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Will Technology End Drunk Driving?

by ptbarone on October 17, 2009

As fast as technology has moved in the past 20 years it’s a wonder it’s even possible to drive drunk today. One would think that governments everywhere would have required car manufacturers to install something in cars that would disable them if the driver was drunk.

The problem is that this is not such an easy problem for technology to solve.  Ignition interlocks are clearly not up to the task, and like interlocks no other technology that currently exists will work under all circumstances.

That however, is likely to change.  For example, according to the Engineering and Physical Sciences Research Counsel a scanning instrument that uses Raman Spectroscopy seems promising.

This instrument involves shining a laser beam onto the suspected sample and measuring the energy of light that scatters from it to determine what chemical compound is present. The chemicals scientists are particularly interested in finding are those that can be used to produce explosives.

According to an article in Bio-Medicine:

Normally this type of spectroscopy is not sensitive enough to detect low concentrations of chemicals, so here the sample is mixed with nanoscale silver particles which amplify the signals of compounds allowing even the smallest trace to be detected.

It is hoped the new sensors will also be the basis for developing ‘breathalyzer’ instruments that could be of particular use for roadside drugs testing in much the same way as the police take breathalyzer samples to detect alcohol.

At present, police officers are only able to use a field impairment test to determine if a person is driving under the influence of drugs. The accuracy of this method has been questioned because of concerns that it is easy to cheat.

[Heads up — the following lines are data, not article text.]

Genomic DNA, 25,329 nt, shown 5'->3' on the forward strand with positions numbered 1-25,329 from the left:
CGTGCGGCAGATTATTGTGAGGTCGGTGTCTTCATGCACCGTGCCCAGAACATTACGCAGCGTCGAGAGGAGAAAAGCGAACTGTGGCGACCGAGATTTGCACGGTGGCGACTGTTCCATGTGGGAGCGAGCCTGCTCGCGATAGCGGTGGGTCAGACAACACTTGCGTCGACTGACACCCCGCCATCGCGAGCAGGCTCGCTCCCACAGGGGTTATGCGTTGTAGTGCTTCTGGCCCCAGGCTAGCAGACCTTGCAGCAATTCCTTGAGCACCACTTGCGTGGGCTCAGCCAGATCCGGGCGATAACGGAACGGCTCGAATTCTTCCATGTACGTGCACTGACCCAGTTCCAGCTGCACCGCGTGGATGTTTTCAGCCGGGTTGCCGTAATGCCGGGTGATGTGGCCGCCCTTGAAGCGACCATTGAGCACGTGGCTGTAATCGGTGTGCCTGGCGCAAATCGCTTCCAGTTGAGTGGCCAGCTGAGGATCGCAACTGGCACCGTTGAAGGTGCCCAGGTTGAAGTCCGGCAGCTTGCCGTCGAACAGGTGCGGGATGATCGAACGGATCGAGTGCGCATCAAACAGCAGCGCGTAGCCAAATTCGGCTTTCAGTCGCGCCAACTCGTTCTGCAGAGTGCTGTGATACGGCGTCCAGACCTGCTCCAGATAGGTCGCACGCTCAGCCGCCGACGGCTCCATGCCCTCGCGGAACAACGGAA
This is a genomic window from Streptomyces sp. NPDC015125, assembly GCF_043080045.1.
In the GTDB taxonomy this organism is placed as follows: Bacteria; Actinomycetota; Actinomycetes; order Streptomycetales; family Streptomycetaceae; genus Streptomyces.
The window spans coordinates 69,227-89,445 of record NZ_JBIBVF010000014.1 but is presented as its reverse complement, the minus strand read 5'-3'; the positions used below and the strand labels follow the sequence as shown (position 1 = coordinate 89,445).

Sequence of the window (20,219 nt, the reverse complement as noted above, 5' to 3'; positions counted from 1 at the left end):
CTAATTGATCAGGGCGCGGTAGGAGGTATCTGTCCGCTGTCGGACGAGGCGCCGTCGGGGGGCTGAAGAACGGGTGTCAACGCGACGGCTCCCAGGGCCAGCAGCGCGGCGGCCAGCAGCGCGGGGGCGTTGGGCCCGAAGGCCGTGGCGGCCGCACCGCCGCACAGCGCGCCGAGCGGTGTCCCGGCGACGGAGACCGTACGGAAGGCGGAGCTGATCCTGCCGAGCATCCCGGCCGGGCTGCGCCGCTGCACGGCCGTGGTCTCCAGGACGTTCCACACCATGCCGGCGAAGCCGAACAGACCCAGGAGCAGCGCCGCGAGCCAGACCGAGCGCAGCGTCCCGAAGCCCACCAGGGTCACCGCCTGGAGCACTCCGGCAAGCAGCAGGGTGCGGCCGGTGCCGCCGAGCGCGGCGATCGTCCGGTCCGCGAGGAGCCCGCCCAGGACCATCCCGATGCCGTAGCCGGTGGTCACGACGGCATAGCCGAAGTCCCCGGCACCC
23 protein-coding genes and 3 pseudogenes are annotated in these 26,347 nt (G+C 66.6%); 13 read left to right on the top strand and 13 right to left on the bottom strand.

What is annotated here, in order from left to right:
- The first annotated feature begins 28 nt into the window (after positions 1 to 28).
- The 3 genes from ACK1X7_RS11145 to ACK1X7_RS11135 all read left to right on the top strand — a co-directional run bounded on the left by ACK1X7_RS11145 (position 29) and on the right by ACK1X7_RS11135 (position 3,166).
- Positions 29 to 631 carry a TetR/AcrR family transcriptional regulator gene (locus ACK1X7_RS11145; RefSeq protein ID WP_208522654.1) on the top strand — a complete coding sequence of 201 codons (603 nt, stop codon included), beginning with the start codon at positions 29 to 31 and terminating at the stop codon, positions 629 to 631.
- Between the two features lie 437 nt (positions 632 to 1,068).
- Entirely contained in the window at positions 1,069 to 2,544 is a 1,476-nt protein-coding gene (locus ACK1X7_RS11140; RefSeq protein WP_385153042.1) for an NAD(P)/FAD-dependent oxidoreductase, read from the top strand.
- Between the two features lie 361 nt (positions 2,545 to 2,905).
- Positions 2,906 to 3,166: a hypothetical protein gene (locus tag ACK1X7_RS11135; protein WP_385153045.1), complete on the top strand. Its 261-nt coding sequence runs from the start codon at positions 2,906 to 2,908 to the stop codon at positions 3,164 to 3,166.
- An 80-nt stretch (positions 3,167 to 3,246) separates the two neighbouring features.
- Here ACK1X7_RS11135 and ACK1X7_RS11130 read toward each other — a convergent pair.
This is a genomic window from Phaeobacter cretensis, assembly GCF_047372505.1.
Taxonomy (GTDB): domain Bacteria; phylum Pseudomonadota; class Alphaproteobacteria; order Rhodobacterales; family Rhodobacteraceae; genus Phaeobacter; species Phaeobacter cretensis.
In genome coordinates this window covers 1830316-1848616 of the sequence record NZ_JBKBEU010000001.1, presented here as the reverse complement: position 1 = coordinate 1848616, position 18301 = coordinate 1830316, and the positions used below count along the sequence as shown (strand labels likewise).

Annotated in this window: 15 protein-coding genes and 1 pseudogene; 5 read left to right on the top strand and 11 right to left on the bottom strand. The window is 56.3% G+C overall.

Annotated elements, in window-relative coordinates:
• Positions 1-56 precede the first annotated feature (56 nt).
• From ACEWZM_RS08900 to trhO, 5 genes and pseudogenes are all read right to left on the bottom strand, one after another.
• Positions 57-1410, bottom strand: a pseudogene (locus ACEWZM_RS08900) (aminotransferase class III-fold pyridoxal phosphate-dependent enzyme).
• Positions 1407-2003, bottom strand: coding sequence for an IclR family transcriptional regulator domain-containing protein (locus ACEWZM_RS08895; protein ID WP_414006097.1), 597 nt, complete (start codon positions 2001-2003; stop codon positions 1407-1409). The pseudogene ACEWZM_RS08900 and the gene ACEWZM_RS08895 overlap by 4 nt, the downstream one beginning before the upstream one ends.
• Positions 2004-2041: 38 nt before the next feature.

While it is impossible to know how many different companies are working on how many different technological solutions to the societal problem of drunk driving, but there are probably many more.

For example, one such company is well on the road to implementing a fascinating new device that may perhaps represent the next generation of bodily alcohol measuring devices.

The name of the company is TruTouch Technologies, Inc., a company based out of Albuquerque, New Mexico is a spin-off of InLight Solutions, Inc.  They have developed a non-invasive, purportedly simple to use machine which can determine an individual’s bodily alcohol concentration using Near Infrared (NIR) Spectroscopy. 

The device, which they call “The TrueTouch 1100” is about the size of two shoe boxes placed end-to-end and looks a bit like a standard grocery store cash register.  In order to measure BAC, the driver need only be directed to place his or her arm across a cradle located on the top of the device.  Using NIR spectroscopy, the device measures BAC by shining a light into the driver’s arm then measuring the reflected light.

According to the company’s web site the TrueTouch 1100 solves many of the problems inherent in the current generation of breath and blood testing equipment.  For example, use of the TrueTouch 1100 is clean, portable and passive (meaning it does not require the significant cooperation of the driver).  Field use does not require police officers to collect samples of bodily fluids thus eliminating the concerns about the possible contamination of breath and blood samples. 

NIR Spectroscopy is also highly specific for the molecule being tested, it does not require sample preparation, and with the correct equipment, can be applied anywhere with nearly immediate results. 

Will either of these technologies put an end to drunk driving?  Probably not, but there probably is something on the horizon that will.  Stay tuned.


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